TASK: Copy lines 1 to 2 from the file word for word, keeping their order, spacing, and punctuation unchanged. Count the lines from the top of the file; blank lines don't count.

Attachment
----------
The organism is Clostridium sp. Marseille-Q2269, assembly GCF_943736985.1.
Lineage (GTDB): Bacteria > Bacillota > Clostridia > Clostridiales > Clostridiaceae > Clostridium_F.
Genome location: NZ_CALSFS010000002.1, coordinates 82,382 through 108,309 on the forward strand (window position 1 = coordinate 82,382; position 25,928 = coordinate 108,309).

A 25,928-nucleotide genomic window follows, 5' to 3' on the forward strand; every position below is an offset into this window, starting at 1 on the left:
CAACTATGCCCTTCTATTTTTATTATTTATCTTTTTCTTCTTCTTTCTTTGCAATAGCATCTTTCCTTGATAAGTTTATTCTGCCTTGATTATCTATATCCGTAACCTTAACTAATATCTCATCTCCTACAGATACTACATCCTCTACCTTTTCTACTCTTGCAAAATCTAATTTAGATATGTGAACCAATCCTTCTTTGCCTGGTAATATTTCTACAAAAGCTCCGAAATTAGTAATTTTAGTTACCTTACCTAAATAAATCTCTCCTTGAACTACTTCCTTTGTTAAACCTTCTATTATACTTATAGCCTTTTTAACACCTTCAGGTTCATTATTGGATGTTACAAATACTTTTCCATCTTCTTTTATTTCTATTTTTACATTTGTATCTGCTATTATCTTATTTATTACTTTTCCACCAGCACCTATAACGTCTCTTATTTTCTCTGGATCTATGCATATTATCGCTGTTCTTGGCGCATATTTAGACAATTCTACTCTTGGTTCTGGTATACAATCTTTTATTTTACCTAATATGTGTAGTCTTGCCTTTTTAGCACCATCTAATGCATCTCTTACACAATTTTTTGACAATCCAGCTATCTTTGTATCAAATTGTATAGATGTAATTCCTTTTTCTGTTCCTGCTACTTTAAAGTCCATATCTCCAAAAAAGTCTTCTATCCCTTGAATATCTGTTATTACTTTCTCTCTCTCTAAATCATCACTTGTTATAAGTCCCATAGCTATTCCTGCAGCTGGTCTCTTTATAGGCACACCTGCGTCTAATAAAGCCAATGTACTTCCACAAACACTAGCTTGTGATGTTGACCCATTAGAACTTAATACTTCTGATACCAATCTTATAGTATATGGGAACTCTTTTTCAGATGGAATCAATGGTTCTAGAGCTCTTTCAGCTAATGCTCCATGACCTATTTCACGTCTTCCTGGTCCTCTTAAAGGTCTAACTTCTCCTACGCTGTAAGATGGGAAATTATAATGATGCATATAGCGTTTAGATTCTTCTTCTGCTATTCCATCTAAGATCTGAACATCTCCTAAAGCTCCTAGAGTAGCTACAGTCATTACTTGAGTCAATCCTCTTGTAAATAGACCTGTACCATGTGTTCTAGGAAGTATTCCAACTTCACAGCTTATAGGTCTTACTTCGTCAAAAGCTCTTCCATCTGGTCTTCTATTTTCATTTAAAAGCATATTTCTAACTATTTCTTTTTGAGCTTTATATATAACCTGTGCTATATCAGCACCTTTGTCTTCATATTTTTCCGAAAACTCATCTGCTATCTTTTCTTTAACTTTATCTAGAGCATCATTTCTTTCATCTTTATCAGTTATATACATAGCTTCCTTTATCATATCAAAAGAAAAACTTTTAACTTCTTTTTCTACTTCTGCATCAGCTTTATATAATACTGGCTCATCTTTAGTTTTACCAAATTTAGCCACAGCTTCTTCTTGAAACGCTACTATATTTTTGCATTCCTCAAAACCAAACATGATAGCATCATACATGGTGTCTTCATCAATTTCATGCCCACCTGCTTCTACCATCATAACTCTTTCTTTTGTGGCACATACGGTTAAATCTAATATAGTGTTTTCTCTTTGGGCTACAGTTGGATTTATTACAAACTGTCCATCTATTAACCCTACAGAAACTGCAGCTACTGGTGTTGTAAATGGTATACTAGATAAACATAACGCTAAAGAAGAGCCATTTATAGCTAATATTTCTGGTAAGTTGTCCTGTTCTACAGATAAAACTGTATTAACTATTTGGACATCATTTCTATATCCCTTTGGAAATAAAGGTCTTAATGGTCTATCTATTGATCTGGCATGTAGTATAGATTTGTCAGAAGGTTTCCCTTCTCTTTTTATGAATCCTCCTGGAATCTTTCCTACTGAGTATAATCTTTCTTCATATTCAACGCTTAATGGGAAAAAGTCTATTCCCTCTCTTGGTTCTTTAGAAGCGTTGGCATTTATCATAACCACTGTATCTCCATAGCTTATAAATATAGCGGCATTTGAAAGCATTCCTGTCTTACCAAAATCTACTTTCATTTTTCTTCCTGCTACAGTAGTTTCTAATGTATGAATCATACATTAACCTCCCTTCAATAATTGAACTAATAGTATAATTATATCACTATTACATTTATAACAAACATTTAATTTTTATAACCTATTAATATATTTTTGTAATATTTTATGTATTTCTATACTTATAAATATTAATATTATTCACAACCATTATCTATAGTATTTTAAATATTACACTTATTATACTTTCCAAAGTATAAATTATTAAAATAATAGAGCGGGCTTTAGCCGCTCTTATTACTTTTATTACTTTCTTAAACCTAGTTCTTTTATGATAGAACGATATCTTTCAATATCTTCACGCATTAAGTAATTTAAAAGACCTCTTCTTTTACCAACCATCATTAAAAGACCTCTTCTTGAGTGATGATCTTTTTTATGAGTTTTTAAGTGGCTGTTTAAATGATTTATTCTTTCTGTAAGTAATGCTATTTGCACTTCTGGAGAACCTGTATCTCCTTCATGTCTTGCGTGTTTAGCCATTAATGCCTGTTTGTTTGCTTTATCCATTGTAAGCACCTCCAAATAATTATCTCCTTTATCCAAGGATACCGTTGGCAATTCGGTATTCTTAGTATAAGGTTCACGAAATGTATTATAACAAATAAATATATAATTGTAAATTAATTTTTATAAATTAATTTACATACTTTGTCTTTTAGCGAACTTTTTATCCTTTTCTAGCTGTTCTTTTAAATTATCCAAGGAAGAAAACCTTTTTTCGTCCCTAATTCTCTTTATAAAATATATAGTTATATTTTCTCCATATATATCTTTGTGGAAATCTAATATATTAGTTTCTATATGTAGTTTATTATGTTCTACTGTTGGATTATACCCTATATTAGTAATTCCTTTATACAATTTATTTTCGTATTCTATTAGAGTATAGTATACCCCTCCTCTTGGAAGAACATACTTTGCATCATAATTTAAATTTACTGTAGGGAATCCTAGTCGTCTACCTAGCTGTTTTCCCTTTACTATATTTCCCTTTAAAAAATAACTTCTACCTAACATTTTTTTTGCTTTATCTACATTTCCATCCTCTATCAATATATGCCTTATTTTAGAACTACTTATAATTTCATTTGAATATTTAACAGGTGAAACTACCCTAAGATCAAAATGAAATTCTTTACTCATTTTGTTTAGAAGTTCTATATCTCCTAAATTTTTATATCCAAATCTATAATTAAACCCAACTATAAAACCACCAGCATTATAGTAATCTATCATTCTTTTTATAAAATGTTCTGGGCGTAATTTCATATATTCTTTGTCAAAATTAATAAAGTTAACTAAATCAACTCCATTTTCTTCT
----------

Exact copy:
The organism is Clostridium sp. Marseille-Q2269, assembly GCF_943736985.1.
Lineage (GTDB): Bacteria > Bacillota > Clostridia > Clostridiales > Clostridiaceae > Clostridium_F.